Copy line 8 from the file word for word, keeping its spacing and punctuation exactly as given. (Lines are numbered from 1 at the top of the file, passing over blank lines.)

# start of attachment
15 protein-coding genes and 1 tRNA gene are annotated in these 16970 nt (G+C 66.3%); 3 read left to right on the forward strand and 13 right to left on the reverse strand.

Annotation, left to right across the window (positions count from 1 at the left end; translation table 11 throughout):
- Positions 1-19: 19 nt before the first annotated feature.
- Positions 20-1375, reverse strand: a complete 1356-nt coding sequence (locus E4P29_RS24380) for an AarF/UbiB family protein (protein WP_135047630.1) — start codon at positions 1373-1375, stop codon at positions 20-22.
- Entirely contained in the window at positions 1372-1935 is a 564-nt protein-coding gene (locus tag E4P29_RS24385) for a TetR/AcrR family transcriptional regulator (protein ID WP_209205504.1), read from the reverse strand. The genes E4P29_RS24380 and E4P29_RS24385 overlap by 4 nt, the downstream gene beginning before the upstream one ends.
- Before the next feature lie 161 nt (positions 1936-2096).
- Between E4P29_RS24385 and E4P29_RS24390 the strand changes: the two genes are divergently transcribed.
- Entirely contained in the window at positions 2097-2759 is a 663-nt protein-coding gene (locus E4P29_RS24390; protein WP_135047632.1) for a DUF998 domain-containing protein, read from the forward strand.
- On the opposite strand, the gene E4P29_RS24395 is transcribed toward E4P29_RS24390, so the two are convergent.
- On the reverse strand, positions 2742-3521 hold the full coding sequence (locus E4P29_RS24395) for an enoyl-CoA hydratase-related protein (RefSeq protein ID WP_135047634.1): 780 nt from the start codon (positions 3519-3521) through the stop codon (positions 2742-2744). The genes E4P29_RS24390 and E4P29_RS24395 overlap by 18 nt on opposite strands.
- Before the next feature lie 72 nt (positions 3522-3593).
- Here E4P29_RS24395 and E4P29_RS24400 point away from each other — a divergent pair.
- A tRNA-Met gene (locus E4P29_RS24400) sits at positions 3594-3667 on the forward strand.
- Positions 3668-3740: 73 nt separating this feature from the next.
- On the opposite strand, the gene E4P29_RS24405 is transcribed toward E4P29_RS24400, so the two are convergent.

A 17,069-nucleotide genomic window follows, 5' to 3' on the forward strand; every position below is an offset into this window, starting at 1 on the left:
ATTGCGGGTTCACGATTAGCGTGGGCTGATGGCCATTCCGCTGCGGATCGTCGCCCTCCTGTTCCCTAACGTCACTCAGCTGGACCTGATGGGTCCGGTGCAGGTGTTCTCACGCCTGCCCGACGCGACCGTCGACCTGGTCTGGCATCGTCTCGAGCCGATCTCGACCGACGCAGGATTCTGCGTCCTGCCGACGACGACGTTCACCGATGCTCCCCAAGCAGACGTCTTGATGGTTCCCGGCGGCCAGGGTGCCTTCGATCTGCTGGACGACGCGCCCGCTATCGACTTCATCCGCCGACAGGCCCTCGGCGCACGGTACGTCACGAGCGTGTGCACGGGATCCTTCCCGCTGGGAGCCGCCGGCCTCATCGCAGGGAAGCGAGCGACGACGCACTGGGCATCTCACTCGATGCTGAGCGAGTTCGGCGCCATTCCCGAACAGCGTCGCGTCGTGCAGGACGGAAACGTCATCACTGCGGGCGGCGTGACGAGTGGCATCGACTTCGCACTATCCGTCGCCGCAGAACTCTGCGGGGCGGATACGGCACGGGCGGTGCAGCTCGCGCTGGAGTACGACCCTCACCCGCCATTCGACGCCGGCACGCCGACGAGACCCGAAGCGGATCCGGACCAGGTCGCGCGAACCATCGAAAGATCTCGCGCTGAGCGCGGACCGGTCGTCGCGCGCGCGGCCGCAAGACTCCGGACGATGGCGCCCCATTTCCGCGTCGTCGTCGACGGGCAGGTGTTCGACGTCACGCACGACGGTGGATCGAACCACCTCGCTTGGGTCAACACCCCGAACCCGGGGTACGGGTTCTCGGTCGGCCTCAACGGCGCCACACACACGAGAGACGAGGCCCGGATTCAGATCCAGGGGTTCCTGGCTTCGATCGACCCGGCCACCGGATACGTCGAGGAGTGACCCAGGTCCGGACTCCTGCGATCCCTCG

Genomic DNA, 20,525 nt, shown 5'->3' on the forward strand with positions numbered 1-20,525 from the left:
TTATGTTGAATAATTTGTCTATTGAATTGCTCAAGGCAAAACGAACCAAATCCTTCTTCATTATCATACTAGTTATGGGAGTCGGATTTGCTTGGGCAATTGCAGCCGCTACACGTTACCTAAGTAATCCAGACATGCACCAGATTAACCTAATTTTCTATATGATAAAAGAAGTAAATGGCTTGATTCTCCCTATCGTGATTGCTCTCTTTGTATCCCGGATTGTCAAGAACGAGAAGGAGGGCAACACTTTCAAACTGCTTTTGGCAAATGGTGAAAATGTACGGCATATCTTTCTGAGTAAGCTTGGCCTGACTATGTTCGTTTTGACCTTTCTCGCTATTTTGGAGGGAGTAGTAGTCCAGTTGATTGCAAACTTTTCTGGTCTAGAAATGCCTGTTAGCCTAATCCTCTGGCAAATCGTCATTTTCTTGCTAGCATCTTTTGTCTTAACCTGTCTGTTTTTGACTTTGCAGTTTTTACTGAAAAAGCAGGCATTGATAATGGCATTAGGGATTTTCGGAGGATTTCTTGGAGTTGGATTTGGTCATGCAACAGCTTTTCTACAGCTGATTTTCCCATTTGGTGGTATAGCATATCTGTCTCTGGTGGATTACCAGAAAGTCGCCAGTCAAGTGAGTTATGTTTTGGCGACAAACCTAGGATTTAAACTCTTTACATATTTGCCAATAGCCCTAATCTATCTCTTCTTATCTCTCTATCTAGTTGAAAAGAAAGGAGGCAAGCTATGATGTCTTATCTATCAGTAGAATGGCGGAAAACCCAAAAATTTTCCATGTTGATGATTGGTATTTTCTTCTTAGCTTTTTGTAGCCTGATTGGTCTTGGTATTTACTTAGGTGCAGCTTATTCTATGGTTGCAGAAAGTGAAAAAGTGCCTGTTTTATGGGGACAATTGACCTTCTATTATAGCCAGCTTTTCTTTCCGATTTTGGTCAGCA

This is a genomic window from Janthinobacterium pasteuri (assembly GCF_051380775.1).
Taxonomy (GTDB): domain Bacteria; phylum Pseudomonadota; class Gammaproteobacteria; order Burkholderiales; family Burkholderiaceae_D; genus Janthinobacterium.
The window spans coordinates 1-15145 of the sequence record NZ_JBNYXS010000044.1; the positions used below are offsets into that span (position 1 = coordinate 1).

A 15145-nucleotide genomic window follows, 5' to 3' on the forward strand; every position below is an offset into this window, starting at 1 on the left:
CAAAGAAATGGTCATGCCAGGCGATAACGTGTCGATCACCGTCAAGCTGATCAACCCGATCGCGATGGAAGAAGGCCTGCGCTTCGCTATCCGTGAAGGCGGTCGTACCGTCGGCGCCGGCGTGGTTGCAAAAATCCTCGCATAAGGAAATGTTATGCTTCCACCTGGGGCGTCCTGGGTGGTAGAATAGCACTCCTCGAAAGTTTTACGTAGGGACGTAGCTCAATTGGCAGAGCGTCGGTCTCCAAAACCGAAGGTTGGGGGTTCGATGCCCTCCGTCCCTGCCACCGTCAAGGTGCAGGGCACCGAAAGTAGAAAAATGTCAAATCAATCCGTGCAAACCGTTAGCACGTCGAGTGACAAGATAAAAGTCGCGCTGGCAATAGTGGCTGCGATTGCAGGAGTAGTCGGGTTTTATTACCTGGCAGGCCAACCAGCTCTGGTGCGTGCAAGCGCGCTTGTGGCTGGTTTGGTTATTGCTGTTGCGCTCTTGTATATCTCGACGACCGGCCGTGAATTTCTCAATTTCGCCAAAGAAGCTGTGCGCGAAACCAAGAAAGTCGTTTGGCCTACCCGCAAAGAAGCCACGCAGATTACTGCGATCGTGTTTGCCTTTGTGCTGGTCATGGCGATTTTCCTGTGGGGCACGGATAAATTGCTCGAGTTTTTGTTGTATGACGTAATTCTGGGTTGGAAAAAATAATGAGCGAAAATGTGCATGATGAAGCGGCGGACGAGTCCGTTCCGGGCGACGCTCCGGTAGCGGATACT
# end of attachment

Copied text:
- Entirely contained in the window at positions 2097-2759 is a 663-nt protein-coding gene (locus E4P29_RS24390; protein WP_135047632.1) for a DUF998 domain-containing protein, read from the forward strand.